20 February 2018 - 11:12 AM
Evangelical Vote Grows in Latin America
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Their electoral successes have grown in countries such as Brazil, Colombia and Chile, and more recently in the presidential elections in Costa Rica. Driven by the moral crisis of politics, this religious community has grown in votes in Latin America, primarily through their opposition to same-sex marriage, abortion and the legalization of marijuana.

Supporters of Fabricio Alvarado, presidential candidate of the National Restoration Party (PRN), celebrate during a rally after the first official presidential election results were released, in San Jose, Costa Rica February 4, 2018. Picture taken February 4, 2018.


Evangelical Holds Big Lead Ahead of Costa Rica Election Runoff

Fabricio Alvarado, the evangelical preacher, and candidate of the conservative National Restoration Party finished first in the presidential elections held on Feb. 4 in Costa Rica. With more than 24 percent of the votes, he goes to the second round of the elections, which will take place on April 1, in the lead.

His resistance to the call of the Inter-American Court of Human Rights to guarantee the equal rights of LGBTI people (lesbian, gay, bisexual, transgender and intersex) won the support of the nearly one-quarter of the electorate who voted.
The growing influence of the evangelical movement in electoral politics could be a threat to progress in terms the rights of the LGBTI community.

Morality is the banner of evangelicals in politics, with their campaigns based on opposition to the recognition of the rights of the LGBTI community as well as their rejection of any initiative that would decriminalize abortion.

"The credibility of the political class in Latin America is on the ground, politics is seen as a dirty business by the great mass of the population, and many representatives of the evangelical churches (and also of the Catholic Church) react with moral appeals," said Thomas Wieland, head of the Projects section of the German Episcopal work Adveniat, in an interview for the Deutsche Welle news agency.

The rise of evangelicals in Latin American politics is evidence, for example, in Brazil - one of the countries that have seen the sharpest rise in the number of evangelicals.

Twenty-two percent of Brazil’s population is evangelical, according to official figures, increasing by 61 percent between 2000 and 2012.
Marcelo Crivella, the elected mayor of Rio de Janeiro, served as religious pastor of the influential Universal Church of the Kingdom of God which was founded by his uncle Edir Macedo. According to the last Census, Crivella’s congregation numbered 1.87 million faithful. Macedo was cataloged by Forbes magazine as one of the richest men in Brazil in 2015, with a fortune valued at 3,000 million real (about US $1.1 billion), that includes the Record television network, the second most important in the country.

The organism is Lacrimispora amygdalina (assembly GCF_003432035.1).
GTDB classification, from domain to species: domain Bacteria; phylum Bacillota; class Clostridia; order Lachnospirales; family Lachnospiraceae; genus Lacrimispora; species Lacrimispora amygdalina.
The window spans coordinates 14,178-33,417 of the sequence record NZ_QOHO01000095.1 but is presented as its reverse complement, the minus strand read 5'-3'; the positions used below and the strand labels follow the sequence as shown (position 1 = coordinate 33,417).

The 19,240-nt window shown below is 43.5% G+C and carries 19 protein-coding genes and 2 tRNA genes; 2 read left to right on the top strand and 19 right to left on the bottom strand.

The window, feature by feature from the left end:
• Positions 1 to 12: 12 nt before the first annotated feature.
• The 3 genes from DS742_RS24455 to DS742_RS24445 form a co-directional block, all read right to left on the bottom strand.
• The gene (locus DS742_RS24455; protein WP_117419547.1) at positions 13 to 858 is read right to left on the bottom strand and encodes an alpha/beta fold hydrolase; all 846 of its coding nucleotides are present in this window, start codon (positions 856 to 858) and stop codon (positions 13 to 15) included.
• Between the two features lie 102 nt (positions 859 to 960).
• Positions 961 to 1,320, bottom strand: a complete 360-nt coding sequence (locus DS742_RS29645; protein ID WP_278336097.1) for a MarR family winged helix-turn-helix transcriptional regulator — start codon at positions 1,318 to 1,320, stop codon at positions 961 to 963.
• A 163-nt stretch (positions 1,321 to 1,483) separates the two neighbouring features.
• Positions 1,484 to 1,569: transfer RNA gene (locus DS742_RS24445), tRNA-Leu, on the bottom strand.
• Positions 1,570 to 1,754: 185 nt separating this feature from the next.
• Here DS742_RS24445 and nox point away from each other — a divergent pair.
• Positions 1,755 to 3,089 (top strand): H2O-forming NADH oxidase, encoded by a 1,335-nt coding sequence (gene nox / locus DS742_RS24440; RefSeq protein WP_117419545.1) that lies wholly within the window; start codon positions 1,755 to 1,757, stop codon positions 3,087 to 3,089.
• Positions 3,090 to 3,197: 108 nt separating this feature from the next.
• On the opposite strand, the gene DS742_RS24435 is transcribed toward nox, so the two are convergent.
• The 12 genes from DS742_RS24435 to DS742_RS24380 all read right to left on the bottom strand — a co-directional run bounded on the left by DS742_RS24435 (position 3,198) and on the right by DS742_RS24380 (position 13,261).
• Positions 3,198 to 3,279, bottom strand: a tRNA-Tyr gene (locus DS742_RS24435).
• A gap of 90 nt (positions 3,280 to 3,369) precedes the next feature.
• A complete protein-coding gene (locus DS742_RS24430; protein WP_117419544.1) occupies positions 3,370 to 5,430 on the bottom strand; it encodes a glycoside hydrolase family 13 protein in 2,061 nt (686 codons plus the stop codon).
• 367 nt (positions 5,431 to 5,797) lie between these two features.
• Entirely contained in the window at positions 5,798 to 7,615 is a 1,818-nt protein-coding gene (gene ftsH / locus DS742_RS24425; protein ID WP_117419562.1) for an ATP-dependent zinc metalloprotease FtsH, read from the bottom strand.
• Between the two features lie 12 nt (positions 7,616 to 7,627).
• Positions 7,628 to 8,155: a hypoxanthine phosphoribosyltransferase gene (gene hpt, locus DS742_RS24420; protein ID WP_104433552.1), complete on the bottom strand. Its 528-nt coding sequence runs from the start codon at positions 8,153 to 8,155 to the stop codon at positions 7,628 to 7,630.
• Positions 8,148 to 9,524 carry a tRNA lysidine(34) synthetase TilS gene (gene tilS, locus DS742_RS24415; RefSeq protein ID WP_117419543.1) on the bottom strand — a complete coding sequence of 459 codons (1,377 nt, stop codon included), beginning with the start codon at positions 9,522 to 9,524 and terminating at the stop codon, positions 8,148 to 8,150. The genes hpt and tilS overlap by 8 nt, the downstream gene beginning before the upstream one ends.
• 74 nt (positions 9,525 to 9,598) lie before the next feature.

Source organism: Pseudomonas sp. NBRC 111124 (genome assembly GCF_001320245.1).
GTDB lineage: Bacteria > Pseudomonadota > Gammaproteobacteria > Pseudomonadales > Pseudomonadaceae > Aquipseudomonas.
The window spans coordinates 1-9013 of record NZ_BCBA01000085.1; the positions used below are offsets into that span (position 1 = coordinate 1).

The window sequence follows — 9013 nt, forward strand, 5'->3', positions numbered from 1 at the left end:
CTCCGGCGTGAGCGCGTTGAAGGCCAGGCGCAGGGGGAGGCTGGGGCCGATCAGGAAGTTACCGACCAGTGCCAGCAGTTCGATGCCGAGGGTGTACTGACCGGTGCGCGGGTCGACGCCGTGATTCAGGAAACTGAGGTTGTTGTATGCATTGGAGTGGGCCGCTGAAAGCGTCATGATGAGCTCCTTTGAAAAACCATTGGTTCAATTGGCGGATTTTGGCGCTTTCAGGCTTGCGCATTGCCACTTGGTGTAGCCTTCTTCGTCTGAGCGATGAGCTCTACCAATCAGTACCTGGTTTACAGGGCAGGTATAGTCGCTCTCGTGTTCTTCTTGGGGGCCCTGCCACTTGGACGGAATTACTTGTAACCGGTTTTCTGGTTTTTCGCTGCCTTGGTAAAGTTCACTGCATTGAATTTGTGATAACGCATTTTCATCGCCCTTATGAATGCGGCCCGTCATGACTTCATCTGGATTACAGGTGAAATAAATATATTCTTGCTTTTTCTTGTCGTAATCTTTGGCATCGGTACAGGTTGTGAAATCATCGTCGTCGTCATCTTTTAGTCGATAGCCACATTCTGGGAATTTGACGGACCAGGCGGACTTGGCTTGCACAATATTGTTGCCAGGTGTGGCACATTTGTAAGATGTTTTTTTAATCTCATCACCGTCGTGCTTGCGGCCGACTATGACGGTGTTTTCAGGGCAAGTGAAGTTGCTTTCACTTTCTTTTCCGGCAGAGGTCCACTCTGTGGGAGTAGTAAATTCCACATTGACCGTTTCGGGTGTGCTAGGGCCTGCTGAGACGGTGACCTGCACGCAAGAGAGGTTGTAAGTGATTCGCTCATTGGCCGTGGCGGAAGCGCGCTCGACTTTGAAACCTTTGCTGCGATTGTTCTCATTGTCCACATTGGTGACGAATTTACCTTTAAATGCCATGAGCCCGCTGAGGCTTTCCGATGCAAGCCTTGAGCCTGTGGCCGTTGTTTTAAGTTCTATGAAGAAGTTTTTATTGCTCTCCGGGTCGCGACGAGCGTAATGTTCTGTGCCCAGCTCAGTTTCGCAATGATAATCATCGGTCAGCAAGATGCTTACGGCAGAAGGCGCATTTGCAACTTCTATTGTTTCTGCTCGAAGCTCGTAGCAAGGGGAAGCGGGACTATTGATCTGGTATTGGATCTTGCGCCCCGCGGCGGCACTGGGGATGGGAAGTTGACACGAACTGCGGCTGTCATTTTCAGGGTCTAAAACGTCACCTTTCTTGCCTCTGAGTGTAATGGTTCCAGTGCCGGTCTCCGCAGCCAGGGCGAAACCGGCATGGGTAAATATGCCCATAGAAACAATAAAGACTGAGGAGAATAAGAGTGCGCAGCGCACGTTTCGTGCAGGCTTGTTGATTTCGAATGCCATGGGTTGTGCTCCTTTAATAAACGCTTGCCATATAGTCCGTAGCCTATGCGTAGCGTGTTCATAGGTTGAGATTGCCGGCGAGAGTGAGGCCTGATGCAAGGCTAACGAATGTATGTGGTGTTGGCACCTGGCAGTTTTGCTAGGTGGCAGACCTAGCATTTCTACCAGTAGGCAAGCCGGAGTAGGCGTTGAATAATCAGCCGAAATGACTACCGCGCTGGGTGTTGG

Another example is Marina Silva, member of the Assembly of God church and the Ecologist Party, the third most voted in the presidential elections of 2014. That same year, 75 evangelicals were elected as national lawmakers, surpassing the Workers' Party (64). The evangelicals were key to impeachment proceeding against the president Dilma Rousseff, having voted for "the serious moral crisis that Brazil was going through."


Colombia: Left-Leaning Candidates Lead Presidental Polls but Face Legislative Election Test

In Colombian politics, Viviane Morales is the first evangelical to have any real chance of winning the presidency in the May 2018 elections.
In Colombia, there are about 6000 evangelical churches, totaling some 10 million people out of a total of 48 million inhabitants who declare themselves part of one of these communities. Of those, six million can vote.

During the peace referendum on October 2016, the "No" vote won with the support of Evangelicals, who were driven to the polls by their opposition to the equal rights of the LGBT community and the defense of the ‘traditional family’.

In an interview for the website of El Mercurio, Edgar Castaño, president of the Evangelical Confederation of Colombia, said that the evangelicals voted against what they considered to be a "gender ideology". "We estimate that about four million (evangelicals) voted and between 1.5 and two million did so for the 'No'," he said.

But Brazil and Colombia are not the countries of the region with a strong influence of evangelicals in politics.

In Honduras, Guatemala, Nicaragua, El Salvador, Puerto Rico, Argentina, Peru, and Chile the vote of this community is also growing. The influence  of  Pentecostal groups in Peru’s Parliament was evident in its first vote in the block in favor of the 2016 censoring then Minister of Education, Jaime Saavedra, for what they consider "gender ideology.”

In September 2017, Congress removed Saavedra's successor, Marilú Martens, who said she defended "the gender equality approach in education". In October, the block voted against the use of medicinal marijuana.

During the first administration of President Michelle Bachelet, Chile decreed October 31 as a legal holiday to celebrate the National Day of the Evangelical Churches.

Over 15 percent of Chileans consider themselves as evangelical (2002 census), and the community participates in actions against the decriminalization of abortion the civil union of same-sex couples and the decriminalization of marijuana cultivation.

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